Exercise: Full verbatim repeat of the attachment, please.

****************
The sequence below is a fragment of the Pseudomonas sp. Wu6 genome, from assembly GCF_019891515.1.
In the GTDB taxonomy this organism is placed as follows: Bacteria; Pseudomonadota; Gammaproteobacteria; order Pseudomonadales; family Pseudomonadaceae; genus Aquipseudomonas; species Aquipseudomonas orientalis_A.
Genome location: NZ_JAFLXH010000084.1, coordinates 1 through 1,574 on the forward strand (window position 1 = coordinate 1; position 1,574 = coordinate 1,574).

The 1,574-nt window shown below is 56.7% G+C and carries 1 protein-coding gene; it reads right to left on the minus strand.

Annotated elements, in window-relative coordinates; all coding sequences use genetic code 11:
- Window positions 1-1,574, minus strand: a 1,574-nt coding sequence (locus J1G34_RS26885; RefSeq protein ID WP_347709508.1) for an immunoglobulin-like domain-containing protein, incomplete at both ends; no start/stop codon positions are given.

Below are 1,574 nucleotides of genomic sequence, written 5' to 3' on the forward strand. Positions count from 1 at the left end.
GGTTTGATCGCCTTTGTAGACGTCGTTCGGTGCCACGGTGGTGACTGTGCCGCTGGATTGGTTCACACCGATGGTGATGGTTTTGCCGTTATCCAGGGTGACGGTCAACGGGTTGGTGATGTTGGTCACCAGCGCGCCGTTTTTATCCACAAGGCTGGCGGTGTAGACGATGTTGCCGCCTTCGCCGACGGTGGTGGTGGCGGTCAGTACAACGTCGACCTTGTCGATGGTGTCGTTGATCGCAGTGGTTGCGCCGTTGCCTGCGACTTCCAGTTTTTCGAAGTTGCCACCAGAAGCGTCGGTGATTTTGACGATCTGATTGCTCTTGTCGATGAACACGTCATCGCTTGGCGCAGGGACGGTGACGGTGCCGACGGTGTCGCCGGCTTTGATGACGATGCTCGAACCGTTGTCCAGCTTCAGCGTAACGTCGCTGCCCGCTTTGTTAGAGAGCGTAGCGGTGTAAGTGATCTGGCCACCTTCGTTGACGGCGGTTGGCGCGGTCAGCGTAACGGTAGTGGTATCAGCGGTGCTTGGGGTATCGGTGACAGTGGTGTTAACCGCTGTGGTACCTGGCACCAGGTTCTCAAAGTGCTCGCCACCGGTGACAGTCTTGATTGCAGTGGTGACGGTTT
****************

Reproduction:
The sequence below is a fragment of the Pseudomonas sp. Wu6 genome, from assembly GCF_019891515.1.
In the GTDB taxonomy this organism is placed as follows: Bacteria; Pseudomonadota; Gammaproteobacteria; order Pseudomonadales; family Pseudomonadaceae; genus Aquipseudomonas; species Aquipseudomonas orientalis_A.
Genome location: NZ_JAFLXH010000084.1, coordinates 1 through 1,574 on the forward strand (window position 1 = coordinate 1; position 1,574 = coordinate 1,574).

The 1,574-nt window shown below is 56.7% G+C and carries 1 protein-coding gene; it reads right to left on the minus strand.

Annotated elements, in window-relative coordinates; all coding sequences use genetic code 11:
- Window positions 1-1,574, minus strand: a 1,574-nt coding sequence (locus J1G34_RS26885; RefSeq protein ID WP_347709508.1) for an immunoglobulin-like domain-containing protein, incomplete at both ends; no start/stop codon positions are given.

Below are 1,574 nucleotides of genomic sequence, written 5' to 3' on the forward strand. Positions count from 1 at the left end.
GGTTTGATCGCCTTTGTAGACGTCGTTCGGTGCCACGGTGGTGACTGTGCCGCTGGATTGGTTCACACCGATGGTGATGGTTTTGCCGTTATCCAGGGTGACGGTCAACGGGTTGGTGATGTTGGTCACCAGCGCGCCGTTTTTATCCACAAGGCTGGCGGTGTAGACGATGTTGCCGCCTTCGCCGACGGTGGTGGTGGCGGTCAGTACAACGTCGACCTTGTCGATGGTGTCGTTGATCGCAGTGGTTGCGCCGTTGCCTGCGACTTCCAGTTTTTCGAAGTTGCCACCAGAAGCGTCGGTGATTTTGACGATCTGATTGCTCTTGTCGATGAACACGTCATCGCTTGGCGCAGGGACGGTGACGGTGCCGACGGTGTCGCCGGCTTTGATGACGATGCTCGAACCGTTGTCCAGCTTCAGCGTAACGTCGCTGCCCGCTTTGTTAGAGAGCGTAGCGGTGTAAGTGATCTGGCCACCTTCGTTGACGGCGGTTGGCGCGGTCAGCGTAACGGTAGTGGTATCAGCGGTGCTTGGGGTATCGGTGACAGTGGTGTTAACCGCTGTGGTACCTGGCACCAGGTTCTCAAAGTGCTCGCCACCGGTGACAGTCTTGATTGCAGTGGTGACGGTTT